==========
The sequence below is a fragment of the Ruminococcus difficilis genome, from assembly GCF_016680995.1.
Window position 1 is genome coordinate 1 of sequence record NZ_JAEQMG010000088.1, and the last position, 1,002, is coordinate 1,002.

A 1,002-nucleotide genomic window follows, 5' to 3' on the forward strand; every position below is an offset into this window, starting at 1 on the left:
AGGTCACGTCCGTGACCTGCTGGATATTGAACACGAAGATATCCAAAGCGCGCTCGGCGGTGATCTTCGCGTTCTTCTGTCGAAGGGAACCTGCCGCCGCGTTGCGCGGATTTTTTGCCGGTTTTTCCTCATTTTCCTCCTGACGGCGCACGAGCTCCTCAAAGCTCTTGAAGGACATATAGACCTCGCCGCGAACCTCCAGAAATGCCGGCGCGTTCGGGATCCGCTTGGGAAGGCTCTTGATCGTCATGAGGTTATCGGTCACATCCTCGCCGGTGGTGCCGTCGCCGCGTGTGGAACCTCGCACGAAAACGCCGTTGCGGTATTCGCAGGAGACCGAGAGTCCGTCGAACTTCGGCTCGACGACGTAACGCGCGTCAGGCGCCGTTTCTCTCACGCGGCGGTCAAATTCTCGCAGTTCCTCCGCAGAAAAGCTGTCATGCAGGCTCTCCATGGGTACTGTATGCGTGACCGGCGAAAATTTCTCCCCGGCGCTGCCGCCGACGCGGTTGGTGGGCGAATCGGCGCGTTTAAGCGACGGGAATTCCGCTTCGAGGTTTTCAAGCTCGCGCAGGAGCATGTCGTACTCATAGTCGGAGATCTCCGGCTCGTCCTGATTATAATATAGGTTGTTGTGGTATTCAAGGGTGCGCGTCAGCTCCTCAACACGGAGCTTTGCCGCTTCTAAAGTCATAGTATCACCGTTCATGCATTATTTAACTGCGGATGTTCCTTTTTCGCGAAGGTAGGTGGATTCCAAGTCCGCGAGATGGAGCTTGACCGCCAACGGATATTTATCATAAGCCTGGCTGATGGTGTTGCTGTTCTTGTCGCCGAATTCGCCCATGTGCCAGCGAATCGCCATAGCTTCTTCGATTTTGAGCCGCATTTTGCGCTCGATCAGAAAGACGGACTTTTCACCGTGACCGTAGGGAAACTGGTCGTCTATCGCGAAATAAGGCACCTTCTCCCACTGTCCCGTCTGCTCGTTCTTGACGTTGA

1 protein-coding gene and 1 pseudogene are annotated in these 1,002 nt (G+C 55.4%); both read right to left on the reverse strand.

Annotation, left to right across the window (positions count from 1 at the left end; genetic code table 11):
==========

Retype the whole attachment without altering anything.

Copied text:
The sequence below is a fragment of the Ruminococcus difficilis genome, from assembly GCF_016680995.1.
Window position 1 is genome coordinate 1 of sequence record NZ_JAEQMG010000088.1, and the last position, 1,002, is coordinate 1,002.

A 1,002-nucleotide genomic window follows, 5' to 3' on the forward strand; every position below is an offset into this window, starting at 1 on the left:
AGGTCACGTCCGTGACCTGCTGGATATTGAACACGAAGATATCCAAAGCGCGCTCGGCGGTGATCTTCGCGTTCTTCTGTCGAAGGGAACCTGCCGCCGCGTTGCGCGGATTTTTTGCCGGTTTTTCCTCATTTTCCTCCTGACGGCGCACGAGCTCCTCAAAGCTCTTGAAGGACATATAGACCTCGCCGCGAACCTCCAGAAATGCCGGCGCGTTCGGGATCCGCTTGGGAAGGCTCTTGATCGTCATGAGGTTATCGGTCACATCCTCGCCGGTGGTGCCGTCGCCGCGTGTGGAACCTCGCACGAAAACGCCGTTGCGGTATTCGCAGGAGACCGAGAGTCCGTCGAACTTCGGCTCGACGACGTAACGCGCGTCAGGCGCCGTTTCTCTCACGCGGCGGTCAAATTCTCGCAGTTCCTCCGCAGAAAAGCTGTCATGCAGGCTCTCCATGGGTACTGTATGCGTGACCGGCGAAAATTTCTCCCCGGCGCTGCCGCCGACGCGGTTGGTGGGCGAATCGGCGCGTTTAAGCGACGGGAATTCCGCTTCGAGGTTTTCAAGCTCGCGCAGGAGCATGTCGTACTCATAGTCGGAGATCTCCGGCTCGTCCTGATTATAATATAGGTTGTTGTGGTATTCAAGGGTGCGCGTCAGCTCCTCAACACGGAGCTTTGCCGCTTCTAAAGTCATAGTATCACCGTTCATGCATTATTTAACTGCGGATGTTCCTTTTTCGCGAAGGTAGGTGGATTCCAAGTCCGCGAGATGGAGCTTGACCGCCAACGGATATTTATCATAAGCCTGGCTGATGGTGTTGCTGTTCTTGTCGCCGAATTCGCCCATGTGCCAGCGAATCGCCATAGCTTCTTCGATTTTGAGCCGCATTTTGCGCTCGATCAGAAAGACGGACTTTTCACCGTGACCGTAGGGAAACTGGTCGTCTATCGCGAAATAAGGCACCTTCTCCCACTGTCCCGTCTGCTCGTTCTTGACGTTGA

1 protein-coding gene and 1 pseudogene are annotated in these 1,002 nt (G+C 55.4%); both read right to left on the reverse strand.

Annotation, left to right across the window (positions count from 1 at the left end; genetic code table 11):